What is the Source of life? You may want to clarify if you mean this in a general sense or specifically about the project, but the answer could be the same. Marco has an alchemical answer to this metaphysical question. The use of different materials that combine in his words, “permanence with the temporary.”
Pieces of metals that range from a latch from a pier he found on the waterfront to melted pieces of an aluminum pan, branches, sticks and a root system “I found while digging around in my garden.”
The materials are “polyurethaned” which prevents deterioration but gives a unifying sheen to the work, which sprawls from one corner of his (very groovy) apartment through another room, across the wall, to a corner window.
He added other touches such as metal flamingos, tiny elephants, what looks like a chalice, drawings. Just as you think it’s an abstract sculpture assembled with found pieces, you then notice that a table top one is nearly a miniature, an abstraction of a primitive village, early sings of civilization. “Another source of life,” said Marco, referencing early society aspects of this section of the project.
But depicting, even abstractly, early civilization with a mix of materials makes one wonder, at what point along the alchemical evolution of life dies human consciousness emerge? It’s wrong expect an answer to these questions from this work; it’s enough that it poses these questions. It's fun just to ponder them through art.
His bookshelves were aligned with an impressive range of philosophy and mysticism, Joseph Campbell, Bertrand Russell, the Kabballah... the Golden Bough (I’ve always wanted to read that one). He’s has lots of books. Much thought has gone into this project. The Source of Life materials look like they do in nature while also looking like something artificial and man made.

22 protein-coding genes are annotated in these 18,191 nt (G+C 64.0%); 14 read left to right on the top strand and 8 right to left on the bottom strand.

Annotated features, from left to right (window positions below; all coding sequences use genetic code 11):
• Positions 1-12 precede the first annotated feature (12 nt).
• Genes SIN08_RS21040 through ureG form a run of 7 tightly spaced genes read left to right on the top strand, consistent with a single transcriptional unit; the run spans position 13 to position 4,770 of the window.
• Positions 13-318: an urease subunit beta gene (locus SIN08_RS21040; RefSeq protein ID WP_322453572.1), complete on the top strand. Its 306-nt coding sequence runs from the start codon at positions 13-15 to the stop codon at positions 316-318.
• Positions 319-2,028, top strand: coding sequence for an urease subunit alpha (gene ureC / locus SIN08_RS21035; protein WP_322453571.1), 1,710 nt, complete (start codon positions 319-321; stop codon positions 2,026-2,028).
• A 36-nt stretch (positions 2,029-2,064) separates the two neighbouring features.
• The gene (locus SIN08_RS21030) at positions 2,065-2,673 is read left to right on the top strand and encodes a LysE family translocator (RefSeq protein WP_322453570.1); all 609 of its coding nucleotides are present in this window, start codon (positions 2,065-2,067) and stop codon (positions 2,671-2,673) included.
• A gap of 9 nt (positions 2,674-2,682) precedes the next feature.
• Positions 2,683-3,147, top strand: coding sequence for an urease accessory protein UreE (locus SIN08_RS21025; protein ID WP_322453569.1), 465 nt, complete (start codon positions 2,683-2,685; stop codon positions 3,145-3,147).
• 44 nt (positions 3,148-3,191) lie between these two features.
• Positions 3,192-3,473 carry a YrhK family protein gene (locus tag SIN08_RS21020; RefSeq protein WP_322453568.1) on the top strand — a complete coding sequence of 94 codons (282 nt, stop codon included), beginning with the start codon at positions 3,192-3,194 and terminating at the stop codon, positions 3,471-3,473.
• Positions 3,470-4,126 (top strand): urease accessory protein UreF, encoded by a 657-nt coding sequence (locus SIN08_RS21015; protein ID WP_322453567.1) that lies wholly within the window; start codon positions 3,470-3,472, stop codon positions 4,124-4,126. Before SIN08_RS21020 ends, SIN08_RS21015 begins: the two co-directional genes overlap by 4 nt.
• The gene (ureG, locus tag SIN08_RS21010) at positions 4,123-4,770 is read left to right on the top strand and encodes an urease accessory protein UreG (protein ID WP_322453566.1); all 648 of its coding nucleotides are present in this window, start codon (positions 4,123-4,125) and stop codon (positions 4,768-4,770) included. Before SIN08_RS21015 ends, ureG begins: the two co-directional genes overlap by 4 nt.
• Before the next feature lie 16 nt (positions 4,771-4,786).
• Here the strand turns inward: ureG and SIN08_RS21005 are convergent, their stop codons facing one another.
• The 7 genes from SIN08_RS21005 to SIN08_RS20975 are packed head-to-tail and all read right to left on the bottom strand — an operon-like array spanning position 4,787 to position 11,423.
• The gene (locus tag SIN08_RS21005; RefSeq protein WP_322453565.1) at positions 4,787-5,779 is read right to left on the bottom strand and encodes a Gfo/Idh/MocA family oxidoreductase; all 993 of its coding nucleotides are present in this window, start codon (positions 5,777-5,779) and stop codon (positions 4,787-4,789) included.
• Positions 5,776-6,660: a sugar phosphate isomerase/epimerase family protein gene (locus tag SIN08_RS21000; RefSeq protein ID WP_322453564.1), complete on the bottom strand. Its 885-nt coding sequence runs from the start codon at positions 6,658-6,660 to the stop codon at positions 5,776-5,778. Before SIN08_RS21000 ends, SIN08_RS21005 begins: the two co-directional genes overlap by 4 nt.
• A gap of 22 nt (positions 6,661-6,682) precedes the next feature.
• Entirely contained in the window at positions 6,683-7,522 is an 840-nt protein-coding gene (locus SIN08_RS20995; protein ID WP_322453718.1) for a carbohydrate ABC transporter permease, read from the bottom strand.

The Source of Life seemed like a molecular statement about that mystical space where substance and spirit overlap. It is a provocative work, especially for those inclined towards mystical thought. “All mystical states start with the body,” he said.
The physical and the spiritual may be separate, but in order to be separate, at some point by definition must be one. All elements began as one, say some Cabbalists.
As I looked at the work spreading like preternatural ivy, I thought that maybe this shows that moment where things begin to separate and stop being one yet before those things are fully distinct and self-defined.
Which makes one wonder if it is indeed abstract at all, or maybe it is entirely abstract, even with the placement of metal flamingos along what looks like a jetty. That’s not stone or a fossil, it’s polyurethaned wood. It’s the type of 3-D, found-art sculpture whose details captivate and it is fun to be lost its labyrinth of inquiry.
Also, he served pastry, and I just have to mention, best damn cream puffs, ever!